South Scotland

St Abbs underwater tribute to lost HMS Pathfinder crewmen

HMS Pathfinder Image copyright Royal Navy Museum
Image caption The HMS Pathfinder is said to be the first ship sunk by a locomotive torpedo in September 1914

Scuba divers are to lay a wreath on the wreck of a ship sunk by a torpedo 100 years ago with the loss of 250 lives.

HMS Pathfinder went down off St Abbs Head in the Scottish Borders on 5 September 1914.

A team of divers from the British Sub-Aqua Club (BSAC) plan to mark the 100th anniversary later this year.

Group leader Dave Lock, of Felixstowe, said it would be a "poignant and sombre occasion" about "showing respect to the wreck and to the lives that were lost".

HMS Pathfinder was patrolling waters off southern Scotland when it was hit by a torpedo from a German U-boat.

The majority of crew below decks had neither the time nor opportunity to escape and went down with the ship.

Now, on 5 September this year, a team of divers hopes to lay a wreath at the wreck which lies 68m (220ft) below the water surface.

Mr Lock, a BSAC national diving committee member and group leader for diving and coaching, will lead a team from around the country.

"Hopefully, we will manage to dive on the wreck of HMS Pathfinder exactly 100 years to the day of her sinking," he said.

"However, she lies, upright, in quite deep water.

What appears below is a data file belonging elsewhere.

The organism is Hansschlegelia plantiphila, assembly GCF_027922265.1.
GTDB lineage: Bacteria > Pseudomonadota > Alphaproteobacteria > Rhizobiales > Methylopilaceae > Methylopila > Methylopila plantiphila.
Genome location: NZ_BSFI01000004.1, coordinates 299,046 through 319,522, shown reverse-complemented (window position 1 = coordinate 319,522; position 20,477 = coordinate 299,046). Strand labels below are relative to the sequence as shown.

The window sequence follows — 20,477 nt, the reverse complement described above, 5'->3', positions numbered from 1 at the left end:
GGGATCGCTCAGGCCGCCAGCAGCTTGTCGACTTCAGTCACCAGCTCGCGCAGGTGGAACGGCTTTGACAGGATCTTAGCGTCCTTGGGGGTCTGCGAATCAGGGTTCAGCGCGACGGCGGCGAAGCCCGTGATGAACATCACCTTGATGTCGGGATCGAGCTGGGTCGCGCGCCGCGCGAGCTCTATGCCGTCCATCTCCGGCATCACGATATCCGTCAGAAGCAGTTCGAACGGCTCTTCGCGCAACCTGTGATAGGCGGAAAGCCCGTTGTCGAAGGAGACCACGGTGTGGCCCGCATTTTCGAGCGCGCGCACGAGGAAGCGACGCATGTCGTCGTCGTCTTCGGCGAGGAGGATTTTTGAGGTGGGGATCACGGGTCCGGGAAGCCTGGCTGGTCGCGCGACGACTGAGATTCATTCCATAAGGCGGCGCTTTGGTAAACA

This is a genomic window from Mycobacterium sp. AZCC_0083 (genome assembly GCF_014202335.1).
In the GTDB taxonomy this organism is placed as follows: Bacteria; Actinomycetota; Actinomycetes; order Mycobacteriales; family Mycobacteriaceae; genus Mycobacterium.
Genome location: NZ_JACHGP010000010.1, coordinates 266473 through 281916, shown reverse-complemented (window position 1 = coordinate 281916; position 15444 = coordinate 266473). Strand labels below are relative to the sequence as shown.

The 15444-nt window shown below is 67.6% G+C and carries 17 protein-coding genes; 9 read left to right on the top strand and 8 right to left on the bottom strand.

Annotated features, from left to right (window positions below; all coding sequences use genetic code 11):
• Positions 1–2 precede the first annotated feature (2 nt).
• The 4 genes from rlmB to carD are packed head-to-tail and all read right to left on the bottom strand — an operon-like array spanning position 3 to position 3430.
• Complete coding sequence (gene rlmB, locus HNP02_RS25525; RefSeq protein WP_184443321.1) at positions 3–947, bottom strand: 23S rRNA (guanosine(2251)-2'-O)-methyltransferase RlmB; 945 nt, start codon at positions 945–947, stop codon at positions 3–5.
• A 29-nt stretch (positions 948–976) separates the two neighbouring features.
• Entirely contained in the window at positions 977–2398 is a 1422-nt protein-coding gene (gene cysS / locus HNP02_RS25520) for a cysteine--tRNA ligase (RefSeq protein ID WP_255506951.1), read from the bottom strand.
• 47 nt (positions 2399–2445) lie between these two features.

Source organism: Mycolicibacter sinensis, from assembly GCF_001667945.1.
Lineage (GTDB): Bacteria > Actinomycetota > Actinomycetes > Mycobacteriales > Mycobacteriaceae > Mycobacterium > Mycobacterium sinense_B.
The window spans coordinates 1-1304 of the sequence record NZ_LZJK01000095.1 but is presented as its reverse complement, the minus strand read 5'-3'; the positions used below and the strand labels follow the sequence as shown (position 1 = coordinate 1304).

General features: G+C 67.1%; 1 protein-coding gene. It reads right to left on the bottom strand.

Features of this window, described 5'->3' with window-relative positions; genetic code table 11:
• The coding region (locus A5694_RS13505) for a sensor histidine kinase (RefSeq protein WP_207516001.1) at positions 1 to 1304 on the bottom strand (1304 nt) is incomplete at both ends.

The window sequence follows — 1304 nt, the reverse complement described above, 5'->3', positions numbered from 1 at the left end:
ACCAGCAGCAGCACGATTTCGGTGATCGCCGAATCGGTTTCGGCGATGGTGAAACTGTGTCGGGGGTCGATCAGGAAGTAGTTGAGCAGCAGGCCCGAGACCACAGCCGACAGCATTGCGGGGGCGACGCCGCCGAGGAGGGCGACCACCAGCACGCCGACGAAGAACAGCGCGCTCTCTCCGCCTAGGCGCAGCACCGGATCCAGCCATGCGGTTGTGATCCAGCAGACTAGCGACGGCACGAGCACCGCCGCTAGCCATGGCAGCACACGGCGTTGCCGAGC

"Her stern is at 68 metres while her decks are at 58 to 60 metres.

"This is a dive for experienced sports divers with a technical diving qualification."

Image copyright Other
Image caption Dave Lock said that nothing would be touched or disturbed during the dive

Also taking part will be divers from Eyemouth-based charter company Marine Quest.

"This dive mission is all about showing respect to the wreck and to the lives that were lost," said Mr Lock.

"Accurate figures for the actual people on board are difficult, which is not unusual for ships at that time.

"However, best estimates put the crew at 268 and there were just 18 survivors including the captain despite the fact he remained with the ship until the very last moment.

"And this was the first ship to be sunk due to a locomotive torpedo which makes it all the more interesting."

He said the divers would "respect the remains", which constitute a designated protected wreck under the Protection of Military Remains Act 1986, and ensure nothing was touched or disturbed.

"We intend to lay a wreath and leave the wreck exactly as we found it," he said.

He also hopes the dive will encourage more people to take up the sport of diving.

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